Brian Gutekunst pleased with return Packers received in Aaron Rodgers trade 

GM discusses NFL Draft implications on eve of first round

GM Brian Gutekunst

GREEN BAY – The trade of quarterback Aaron Rodgers took longer to finalize than he expected, but General Manager Brian Gutekunst feels good about three items it accomplished for the Packers.

It's not easy to say goodbye to a future Hall of Famer, but the move:

  • Adds a key draft asset that can be utilized immediately.
  • Provides adequate overall compensation befitting a player of Rodgers' caliber.
  • Gives Green Bay an entirely different salary-cap outlook in 2024.

Gutekunst addressed the trade implications Wednesday, a little more than 24 hours before the 2023 NFL Draft begins.

In the immediate, the Packers acquired an additional second-round draft pick this year, moved up two spots in the first round, from No. 15 to No. 13 overall, and surrendered a fifth-round pick for a sixth-rounder from the Jets.

Shifting two spots in the first round doesn't necessarily change the team's outlook or strategy heading into Thursday night, with the draft board already set. A couple more players might be under consideration that otherwise would've been gone.

But the extra second-rounder, No. 42 overall to go with Green Bay's original at No. 45, sets up more possibilities for moving around to target certain players and/or maximize value as events unfold.

"Getting the compensation for this year and the extra '2' I think is very helpful in this draft," Gutekunst said. "There's some good players that I think will be available. If we do want to move around, I think that gives us a lot more flexibility as well, especially at the top of the draft."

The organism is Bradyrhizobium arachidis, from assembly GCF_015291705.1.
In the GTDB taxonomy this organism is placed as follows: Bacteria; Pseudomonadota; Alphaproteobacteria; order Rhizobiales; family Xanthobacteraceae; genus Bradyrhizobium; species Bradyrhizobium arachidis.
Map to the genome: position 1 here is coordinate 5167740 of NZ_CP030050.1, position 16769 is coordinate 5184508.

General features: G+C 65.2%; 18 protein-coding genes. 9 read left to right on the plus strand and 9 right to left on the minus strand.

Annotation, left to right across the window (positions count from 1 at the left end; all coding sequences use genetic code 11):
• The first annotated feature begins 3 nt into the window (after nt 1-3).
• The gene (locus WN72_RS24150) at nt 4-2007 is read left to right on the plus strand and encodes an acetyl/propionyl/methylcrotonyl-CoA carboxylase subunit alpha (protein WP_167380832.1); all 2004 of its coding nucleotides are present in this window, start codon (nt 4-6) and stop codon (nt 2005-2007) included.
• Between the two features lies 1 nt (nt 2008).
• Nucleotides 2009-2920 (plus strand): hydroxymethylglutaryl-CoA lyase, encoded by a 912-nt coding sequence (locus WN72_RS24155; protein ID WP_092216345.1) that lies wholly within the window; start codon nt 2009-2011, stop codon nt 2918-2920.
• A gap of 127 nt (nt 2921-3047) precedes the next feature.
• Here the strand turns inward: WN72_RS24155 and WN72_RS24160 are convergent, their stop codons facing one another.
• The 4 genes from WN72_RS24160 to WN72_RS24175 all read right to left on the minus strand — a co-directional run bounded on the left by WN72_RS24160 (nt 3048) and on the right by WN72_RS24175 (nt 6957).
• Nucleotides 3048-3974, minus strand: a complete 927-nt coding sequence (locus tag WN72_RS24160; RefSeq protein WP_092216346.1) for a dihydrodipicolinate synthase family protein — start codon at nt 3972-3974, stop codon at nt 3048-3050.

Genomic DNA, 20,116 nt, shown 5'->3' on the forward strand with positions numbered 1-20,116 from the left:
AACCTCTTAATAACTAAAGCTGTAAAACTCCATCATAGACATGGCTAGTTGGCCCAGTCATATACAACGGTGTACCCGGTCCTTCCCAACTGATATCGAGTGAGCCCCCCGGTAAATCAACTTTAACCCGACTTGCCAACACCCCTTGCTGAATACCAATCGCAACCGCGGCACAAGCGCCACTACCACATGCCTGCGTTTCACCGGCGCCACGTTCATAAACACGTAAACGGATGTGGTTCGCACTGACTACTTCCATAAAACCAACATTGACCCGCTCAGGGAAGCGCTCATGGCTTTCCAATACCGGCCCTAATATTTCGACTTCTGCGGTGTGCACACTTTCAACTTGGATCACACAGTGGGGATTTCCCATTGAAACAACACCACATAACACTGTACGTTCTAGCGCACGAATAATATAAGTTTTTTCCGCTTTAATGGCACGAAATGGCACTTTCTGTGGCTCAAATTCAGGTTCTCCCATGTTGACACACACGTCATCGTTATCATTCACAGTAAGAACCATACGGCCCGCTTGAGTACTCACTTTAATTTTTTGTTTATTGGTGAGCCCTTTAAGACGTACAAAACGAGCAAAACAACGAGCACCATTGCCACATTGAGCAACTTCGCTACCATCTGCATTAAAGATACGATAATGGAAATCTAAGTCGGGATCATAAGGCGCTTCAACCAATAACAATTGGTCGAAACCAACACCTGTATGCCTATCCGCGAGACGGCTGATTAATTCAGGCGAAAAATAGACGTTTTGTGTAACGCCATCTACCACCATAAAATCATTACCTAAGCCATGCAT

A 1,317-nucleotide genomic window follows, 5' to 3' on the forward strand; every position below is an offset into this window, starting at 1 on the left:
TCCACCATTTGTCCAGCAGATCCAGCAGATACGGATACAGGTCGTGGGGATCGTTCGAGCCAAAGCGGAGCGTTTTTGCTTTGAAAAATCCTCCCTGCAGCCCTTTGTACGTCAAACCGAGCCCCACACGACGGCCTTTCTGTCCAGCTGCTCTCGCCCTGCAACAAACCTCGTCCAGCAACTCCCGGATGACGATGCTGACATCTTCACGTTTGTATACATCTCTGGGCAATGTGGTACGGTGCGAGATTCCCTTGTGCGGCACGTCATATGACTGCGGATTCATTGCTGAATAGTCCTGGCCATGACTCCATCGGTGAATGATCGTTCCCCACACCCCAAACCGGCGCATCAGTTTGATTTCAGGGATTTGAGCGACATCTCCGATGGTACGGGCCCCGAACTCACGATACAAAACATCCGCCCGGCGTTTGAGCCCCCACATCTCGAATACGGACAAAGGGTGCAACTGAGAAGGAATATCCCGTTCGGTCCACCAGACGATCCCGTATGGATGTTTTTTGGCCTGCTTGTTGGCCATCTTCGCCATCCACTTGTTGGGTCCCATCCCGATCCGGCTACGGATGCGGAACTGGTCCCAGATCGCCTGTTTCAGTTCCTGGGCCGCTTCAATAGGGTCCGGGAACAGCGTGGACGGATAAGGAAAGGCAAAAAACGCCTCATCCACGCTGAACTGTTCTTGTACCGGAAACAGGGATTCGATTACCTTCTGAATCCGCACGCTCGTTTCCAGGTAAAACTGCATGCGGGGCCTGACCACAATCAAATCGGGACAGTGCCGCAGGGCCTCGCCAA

Regarding the overall compensation, Gutekunst joked he wanted "a lot of things to start out with" when negotiations with Jets GM Joe Douglas began. But he's satisfied the future consideration is a minimum second-round pick next year that can become a first-rounder based on Rodgers' playing time. The condition is essentially injury protection for the Jets.

"Next year's pick was very important to me, as well," Gutekunst said. "Aaron's such a great player, has meant so much to this organization, and if we were going to move on from him, I thought we needed to get something of fair value back that could help this football team. Not only this year but in years to come, and I think we were able to accomplish that."

Cap-wise, the Packers are taking a substantial hit in 2023, having to count roughly $40 million of bonus money already paid to Rodgers that hadn't yet counted against the cap. But by absorbing that entire hit this year, financially speaking Rodgers is off the books in 2024 and Green Bay's current tight cap situation will loosen considerably.

The only way for the Packers to ease their cap burden for this year would've been to trade Rodgers after June 1, but that would have taken immediate help in the upcoming draft off the table.

"The assets in this draft would not have been available to us," Gutekunst said of a later trade scenario. "Obviously we're beyond free agency, so kind of taking it now and maybe clearing some stuff up for next year, I thought that was a better route for us to take."

In chasing a championship with Rodgers amidst the downturn in the cap due to the 2020 pandemic season, the Packers pushed more cap charges than usual into the future to keep the team together and not be forced to release proven but costly veteran players. Rodgers' cap charges were part of that, and the financial picture changes next year as a result of the trade.

"At some point you gotta figure that out," Gutekunst said regarding the cap charges coming due. "I think this will help us do that. It's not everything. It's not like we're getting clear of everything, but it'll certainly help us next year. We're excited to kind of move passed this particular piece and have some assets for next year."

Green Bay's focus on the future begins with 24-year-old quarterback Jordan Love, whom Gutekunst said he had a "great conversation with" on Wednesday. The former first-round pick has been in Green Bay since the offseason program began last Monday in preparation for his first season as the Packers' starting quarterback.

"He's excited, I think his teammates are excite for him to get his opportunity," Gutekunst said. "I think he's in a really good place, he's in great shape. Again, it's really early but I think he's ready for this opportunity and excited for it."

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